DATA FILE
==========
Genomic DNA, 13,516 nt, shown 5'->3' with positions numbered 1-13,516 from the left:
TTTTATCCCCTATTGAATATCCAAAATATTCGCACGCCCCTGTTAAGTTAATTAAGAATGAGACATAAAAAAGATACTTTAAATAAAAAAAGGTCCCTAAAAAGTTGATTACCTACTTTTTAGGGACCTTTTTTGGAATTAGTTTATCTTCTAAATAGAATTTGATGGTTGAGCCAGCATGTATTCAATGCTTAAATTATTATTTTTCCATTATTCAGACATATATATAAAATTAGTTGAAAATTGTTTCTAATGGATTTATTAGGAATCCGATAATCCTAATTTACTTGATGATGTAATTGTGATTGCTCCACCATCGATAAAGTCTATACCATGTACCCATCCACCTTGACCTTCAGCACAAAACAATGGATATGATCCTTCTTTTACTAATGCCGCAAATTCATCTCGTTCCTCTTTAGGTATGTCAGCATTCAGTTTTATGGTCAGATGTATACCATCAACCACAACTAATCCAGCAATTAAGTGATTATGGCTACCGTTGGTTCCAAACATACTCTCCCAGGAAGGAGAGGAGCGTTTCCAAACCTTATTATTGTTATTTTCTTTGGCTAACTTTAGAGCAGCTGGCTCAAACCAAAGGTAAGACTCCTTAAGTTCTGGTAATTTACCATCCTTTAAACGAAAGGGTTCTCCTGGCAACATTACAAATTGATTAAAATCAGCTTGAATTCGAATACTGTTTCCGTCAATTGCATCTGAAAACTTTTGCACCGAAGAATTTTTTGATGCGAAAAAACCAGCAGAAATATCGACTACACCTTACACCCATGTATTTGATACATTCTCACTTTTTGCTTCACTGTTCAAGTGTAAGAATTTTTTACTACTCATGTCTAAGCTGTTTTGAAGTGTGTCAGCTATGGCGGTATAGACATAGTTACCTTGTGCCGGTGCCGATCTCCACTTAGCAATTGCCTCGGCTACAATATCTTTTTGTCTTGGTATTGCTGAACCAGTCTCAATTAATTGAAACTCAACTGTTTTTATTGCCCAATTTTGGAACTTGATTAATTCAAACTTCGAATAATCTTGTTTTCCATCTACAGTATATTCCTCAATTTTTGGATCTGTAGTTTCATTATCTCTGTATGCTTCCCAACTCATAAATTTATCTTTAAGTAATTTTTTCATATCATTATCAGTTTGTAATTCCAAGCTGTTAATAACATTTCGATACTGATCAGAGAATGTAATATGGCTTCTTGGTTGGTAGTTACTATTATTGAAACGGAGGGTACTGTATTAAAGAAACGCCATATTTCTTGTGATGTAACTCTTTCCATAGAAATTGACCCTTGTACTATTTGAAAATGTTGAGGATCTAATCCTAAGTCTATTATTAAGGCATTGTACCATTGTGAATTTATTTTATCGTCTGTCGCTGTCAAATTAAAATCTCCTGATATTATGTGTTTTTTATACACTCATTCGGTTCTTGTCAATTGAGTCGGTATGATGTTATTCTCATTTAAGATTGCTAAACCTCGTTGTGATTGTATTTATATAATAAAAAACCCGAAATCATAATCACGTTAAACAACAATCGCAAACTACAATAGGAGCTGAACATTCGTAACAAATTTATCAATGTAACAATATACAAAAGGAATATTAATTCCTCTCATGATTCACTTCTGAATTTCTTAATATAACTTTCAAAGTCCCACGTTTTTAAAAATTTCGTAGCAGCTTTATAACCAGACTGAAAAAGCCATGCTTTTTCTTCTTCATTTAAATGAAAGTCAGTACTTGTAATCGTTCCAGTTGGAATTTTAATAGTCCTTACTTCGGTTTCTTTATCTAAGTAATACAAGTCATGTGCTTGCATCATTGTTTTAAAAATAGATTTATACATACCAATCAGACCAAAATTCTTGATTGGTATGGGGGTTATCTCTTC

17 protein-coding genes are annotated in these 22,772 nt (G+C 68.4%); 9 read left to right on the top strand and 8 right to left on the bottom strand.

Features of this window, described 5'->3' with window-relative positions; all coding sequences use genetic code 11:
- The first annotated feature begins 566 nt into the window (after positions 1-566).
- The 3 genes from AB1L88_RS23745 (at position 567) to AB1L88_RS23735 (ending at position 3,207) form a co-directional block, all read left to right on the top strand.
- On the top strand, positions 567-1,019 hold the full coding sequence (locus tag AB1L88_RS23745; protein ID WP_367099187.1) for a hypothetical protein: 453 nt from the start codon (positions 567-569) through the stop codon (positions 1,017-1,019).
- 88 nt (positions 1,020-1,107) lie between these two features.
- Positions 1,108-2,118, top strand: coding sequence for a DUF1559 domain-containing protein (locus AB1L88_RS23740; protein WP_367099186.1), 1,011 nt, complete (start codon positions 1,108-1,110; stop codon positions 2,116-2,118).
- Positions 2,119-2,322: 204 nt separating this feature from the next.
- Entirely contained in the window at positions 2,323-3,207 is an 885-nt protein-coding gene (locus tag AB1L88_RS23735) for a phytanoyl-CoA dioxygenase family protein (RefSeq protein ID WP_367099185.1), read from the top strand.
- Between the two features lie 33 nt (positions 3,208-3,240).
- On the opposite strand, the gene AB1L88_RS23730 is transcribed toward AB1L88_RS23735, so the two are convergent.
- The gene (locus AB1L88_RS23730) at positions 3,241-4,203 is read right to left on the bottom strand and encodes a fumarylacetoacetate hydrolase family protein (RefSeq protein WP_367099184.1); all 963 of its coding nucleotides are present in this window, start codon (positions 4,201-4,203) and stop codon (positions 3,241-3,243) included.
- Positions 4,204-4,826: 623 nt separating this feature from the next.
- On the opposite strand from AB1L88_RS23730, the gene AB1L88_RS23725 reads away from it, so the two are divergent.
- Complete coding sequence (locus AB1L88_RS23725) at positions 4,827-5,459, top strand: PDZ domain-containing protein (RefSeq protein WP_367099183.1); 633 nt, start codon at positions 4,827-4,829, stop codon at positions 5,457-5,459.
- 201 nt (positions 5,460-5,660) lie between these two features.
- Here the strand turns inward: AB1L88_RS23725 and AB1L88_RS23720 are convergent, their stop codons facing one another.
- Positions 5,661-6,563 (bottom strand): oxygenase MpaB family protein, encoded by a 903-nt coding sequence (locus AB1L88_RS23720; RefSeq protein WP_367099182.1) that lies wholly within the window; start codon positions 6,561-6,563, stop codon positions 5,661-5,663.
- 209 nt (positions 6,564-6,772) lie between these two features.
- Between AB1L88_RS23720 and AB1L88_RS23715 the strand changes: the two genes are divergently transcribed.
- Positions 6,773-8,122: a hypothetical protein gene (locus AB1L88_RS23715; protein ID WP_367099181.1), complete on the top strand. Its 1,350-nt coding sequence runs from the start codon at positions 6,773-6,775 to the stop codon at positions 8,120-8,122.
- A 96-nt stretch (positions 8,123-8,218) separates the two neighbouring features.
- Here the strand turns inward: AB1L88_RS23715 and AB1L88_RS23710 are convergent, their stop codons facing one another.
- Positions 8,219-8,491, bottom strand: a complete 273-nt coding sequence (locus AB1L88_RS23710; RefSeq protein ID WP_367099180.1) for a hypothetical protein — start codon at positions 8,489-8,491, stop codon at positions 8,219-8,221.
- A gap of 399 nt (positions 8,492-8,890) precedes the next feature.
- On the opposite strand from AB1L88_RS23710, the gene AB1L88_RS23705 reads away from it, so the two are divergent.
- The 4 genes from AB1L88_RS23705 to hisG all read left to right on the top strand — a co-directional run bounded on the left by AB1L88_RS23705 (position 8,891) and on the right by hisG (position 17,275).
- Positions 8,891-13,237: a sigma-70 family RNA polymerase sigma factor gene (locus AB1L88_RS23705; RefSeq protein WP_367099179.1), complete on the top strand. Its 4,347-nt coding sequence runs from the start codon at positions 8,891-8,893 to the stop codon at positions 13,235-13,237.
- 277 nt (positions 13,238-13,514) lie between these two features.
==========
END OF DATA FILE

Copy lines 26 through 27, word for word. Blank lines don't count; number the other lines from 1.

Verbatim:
- Positions 8,219-8,491, bottom strand: a complete 273-nt coding sequence (locus AB1L88_RS23710; RefSeq protein ID WP_367099180.1) for a hypothetical protein — start codon at positions 8,489-8,491, stop codon at positions 8,219-8,221.
- A gap of 399 nt (positions 8,492-8,890) precedes the next feature.